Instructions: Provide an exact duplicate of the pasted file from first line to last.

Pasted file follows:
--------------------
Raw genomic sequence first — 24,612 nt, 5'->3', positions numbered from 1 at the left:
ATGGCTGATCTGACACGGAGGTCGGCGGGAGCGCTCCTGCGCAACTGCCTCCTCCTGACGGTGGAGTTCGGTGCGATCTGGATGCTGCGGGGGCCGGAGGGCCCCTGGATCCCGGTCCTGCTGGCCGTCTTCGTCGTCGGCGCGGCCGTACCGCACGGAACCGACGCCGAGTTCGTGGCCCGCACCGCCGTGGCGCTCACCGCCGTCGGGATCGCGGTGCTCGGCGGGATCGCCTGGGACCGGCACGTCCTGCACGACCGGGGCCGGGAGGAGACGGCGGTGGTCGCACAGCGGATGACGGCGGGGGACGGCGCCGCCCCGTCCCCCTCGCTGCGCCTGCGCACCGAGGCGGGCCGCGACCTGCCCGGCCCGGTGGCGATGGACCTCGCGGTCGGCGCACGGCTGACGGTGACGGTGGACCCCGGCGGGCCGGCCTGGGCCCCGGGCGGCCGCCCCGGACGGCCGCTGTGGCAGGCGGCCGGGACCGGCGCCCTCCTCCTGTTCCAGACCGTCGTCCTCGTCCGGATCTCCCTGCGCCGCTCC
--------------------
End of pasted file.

Raw genomic sequence first — 24,612 nt, 5'->3', positions numbered from 1 at the left:
ATGGCTGATCTGACACGGAGGTCGGCGGGAGCGCTCCTGCGCAACTGCCTCCTCCTGACGGTGGAGTTCGGTGCGATCTGGATGCTGCGGGGGCCGGAGGGCCCCTGGATCCCGGTCCTGCTGGCCGTCTTCGTCGTCGGCGCGGCCGTACCGCACGGAACCGACGCCGAGTTCGTGGCCCGCACCGCCGTGGCGCTCACCGCCGTCGGGATCGCGGTGCTCGGCGGGATCGCCTGGGACCGGCACGTCCTGCACGACCGGGGCCGGGAGGAGACGGCGGTGGTCGCACAGCGGATGACGGCGGGGGACGGCGCCGCCCCGTCCCCCTCGCTGCGCCTGCGCACCGAGGCGGGCCGCGACCTGCCCGGCCCGGTGGCGATGGACCTCGCGGTCGGCGCACGGCTGACGGTGACGGTGGACCCCGGCGGGCCGGCCTGGGCCCCGGGCGGCCGCCCCGGACGGCCGCTGTGGCAGGCGGCCGGGACCGGCGCCCTCCTCCTGTTCCAGACCGTCGTCCTCGTCCGGATCTCCCTGCGCCGCTCC